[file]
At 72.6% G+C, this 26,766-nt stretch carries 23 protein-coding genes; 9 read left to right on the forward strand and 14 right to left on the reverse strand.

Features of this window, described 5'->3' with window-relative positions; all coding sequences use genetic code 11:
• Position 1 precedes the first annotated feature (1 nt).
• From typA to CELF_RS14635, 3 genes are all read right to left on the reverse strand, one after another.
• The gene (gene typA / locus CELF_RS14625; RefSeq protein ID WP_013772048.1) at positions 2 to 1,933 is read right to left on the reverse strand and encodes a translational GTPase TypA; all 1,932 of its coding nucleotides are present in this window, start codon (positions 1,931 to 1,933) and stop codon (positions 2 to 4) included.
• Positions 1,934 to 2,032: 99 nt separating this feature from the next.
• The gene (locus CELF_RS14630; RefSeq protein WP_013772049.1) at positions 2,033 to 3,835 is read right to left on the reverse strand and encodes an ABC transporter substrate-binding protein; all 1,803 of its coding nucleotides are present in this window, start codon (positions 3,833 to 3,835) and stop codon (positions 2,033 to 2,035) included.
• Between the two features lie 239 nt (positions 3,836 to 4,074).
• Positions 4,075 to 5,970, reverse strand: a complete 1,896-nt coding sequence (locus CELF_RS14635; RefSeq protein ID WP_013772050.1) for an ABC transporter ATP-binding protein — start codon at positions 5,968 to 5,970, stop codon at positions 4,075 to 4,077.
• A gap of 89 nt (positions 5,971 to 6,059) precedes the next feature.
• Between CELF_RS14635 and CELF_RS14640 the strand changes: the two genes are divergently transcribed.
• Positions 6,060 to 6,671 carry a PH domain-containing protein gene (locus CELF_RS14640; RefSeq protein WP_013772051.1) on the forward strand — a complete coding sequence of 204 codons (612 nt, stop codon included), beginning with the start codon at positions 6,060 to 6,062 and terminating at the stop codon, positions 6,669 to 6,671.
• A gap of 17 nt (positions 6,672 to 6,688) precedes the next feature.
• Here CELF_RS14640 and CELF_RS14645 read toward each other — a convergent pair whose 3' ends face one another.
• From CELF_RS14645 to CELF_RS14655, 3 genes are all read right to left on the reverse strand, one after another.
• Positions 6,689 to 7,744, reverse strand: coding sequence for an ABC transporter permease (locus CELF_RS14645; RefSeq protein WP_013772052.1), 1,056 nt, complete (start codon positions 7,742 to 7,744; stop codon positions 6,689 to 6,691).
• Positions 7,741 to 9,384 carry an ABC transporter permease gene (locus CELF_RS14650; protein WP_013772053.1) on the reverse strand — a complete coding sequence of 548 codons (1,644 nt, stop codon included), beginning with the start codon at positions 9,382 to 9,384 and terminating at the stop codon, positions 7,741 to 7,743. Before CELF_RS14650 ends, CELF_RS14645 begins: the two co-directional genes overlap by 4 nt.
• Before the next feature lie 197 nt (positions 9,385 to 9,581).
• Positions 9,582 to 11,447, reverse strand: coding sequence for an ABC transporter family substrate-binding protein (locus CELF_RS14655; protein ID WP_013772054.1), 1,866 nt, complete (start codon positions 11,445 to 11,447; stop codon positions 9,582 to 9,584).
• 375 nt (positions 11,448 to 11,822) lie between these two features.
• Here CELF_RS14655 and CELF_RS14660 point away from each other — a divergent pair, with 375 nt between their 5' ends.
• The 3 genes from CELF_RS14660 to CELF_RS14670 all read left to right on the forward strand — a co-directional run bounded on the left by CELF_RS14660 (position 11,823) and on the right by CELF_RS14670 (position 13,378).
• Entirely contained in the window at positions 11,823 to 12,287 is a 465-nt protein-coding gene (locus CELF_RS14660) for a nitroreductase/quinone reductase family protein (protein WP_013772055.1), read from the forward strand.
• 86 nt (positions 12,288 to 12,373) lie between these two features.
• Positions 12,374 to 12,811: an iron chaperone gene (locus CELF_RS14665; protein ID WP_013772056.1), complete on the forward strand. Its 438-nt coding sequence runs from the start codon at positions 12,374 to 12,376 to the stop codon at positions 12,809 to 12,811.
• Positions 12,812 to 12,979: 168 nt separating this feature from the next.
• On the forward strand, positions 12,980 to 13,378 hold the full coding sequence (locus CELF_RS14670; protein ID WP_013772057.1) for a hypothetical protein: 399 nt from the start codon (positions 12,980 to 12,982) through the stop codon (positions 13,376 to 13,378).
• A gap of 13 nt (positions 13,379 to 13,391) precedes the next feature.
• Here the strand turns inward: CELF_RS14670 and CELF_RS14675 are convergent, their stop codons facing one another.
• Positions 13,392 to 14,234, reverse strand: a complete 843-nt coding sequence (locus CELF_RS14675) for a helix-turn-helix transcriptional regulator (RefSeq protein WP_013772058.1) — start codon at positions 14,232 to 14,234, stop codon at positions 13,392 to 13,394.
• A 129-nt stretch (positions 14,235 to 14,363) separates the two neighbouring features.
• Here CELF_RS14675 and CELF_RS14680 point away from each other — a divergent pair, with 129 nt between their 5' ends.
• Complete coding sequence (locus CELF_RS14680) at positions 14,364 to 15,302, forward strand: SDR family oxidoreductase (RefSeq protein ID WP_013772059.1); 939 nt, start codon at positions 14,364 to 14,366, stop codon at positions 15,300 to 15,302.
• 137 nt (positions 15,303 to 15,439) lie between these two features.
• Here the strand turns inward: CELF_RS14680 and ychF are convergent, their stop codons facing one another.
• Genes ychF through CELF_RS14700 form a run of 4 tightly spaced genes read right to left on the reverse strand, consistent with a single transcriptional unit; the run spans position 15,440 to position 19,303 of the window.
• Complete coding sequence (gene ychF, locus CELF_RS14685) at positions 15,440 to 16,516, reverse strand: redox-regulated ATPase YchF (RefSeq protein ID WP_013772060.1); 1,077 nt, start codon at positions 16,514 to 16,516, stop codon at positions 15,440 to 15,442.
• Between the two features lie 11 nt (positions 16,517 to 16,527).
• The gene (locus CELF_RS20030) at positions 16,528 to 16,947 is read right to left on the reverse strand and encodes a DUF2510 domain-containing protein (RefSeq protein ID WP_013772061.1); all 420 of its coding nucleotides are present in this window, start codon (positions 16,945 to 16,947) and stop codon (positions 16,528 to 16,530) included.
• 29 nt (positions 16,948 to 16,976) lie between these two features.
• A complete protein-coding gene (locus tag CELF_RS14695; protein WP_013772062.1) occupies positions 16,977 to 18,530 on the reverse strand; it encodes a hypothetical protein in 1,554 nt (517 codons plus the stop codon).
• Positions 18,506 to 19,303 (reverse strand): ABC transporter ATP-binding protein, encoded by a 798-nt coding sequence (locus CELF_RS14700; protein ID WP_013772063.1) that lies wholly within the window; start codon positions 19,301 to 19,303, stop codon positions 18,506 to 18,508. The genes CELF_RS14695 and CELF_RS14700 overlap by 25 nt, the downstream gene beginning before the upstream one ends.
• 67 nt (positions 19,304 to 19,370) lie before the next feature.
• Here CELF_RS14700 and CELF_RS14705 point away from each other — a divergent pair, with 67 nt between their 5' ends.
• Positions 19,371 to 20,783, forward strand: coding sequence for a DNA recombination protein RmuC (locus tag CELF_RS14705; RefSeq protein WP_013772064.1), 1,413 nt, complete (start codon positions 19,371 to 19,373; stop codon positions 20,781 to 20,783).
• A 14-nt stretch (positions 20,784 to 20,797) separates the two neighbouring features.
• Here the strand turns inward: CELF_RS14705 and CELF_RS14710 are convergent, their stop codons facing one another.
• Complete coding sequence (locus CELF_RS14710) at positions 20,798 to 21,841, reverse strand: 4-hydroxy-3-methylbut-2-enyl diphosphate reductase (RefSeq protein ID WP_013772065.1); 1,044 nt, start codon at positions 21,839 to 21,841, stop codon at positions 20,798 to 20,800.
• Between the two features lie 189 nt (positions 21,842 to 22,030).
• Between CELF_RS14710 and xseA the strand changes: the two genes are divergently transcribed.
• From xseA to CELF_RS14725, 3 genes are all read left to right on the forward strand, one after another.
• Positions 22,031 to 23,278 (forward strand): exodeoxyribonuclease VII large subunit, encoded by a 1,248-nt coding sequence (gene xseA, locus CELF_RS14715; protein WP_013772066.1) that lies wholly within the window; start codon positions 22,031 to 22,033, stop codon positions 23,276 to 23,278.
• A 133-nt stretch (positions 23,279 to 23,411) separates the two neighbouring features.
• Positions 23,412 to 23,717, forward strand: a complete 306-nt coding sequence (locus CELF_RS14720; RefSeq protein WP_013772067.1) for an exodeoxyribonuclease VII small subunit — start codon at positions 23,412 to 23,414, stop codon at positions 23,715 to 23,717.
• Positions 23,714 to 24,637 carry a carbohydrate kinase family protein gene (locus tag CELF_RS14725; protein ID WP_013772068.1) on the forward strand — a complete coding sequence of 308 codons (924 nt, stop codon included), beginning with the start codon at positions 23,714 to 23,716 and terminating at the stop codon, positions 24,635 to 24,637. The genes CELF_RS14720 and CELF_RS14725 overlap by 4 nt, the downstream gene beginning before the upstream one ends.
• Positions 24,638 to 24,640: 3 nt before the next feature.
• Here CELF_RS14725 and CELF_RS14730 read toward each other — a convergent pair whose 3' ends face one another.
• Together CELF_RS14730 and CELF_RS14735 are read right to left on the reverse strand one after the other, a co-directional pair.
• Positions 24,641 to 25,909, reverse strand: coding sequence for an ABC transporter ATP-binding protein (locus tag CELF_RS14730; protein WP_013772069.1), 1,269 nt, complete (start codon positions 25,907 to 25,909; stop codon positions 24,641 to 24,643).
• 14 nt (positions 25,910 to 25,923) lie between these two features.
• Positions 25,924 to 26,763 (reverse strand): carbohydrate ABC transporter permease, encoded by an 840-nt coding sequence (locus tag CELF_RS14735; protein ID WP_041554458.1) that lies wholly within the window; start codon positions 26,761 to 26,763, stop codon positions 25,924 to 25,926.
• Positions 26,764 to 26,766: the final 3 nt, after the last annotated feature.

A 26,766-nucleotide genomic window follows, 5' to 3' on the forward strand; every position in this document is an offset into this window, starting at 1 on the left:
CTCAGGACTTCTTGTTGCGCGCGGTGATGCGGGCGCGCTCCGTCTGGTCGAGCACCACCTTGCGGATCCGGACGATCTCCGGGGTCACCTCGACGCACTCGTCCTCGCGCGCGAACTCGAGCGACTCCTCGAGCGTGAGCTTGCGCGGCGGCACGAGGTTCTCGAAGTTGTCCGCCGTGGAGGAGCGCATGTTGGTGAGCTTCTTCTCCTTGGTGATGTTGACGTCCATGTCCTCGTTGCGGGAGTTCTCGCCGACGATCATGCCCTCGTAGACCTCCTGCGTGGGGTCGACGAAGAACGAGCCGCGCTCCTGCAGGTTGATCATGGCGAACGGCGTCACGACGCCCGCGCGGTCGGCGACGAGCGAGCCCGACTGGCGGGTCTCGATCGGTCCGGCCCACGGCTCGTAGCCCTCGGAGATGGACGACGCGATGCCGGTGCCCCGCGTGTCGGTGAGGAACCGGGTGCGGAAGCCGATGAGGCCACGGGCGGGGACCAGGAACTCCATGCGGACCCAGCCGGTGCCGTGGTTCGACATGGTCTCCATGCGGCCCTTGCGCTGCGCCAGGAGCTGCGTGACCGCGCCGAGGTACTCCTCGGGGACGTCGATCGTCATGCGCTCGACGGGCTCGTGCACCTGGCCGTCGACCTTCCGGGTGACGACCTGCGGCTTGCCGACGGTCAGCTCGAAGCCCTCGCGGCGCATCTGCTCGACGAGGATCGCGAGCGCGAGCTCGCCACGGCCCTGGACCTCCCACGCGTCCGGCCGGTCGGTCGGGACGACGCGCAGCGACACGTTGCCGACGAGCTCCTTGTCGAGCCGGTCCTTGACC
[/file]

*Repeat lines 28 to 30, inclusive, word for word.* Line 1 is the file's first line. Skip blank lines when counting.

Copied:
• A gap of 13 nt (positions 13,379 to 13,391) precedes the next feature.
• Here the strand turns inward: CELF_RS14670 and CELF_RS14675 are convergent, their stop codons facing one another.
• Positions 13,392 to 14,234, reverse strand: a complete 843-nt coding sequence (locus CELF_RS14675) for a helix-turn-helix transcriptional regulator (RefSeq protein WP_013772058.1) — start codon at positions 14,232 to 14,234, stop codon at positions 13,392 to 13,394.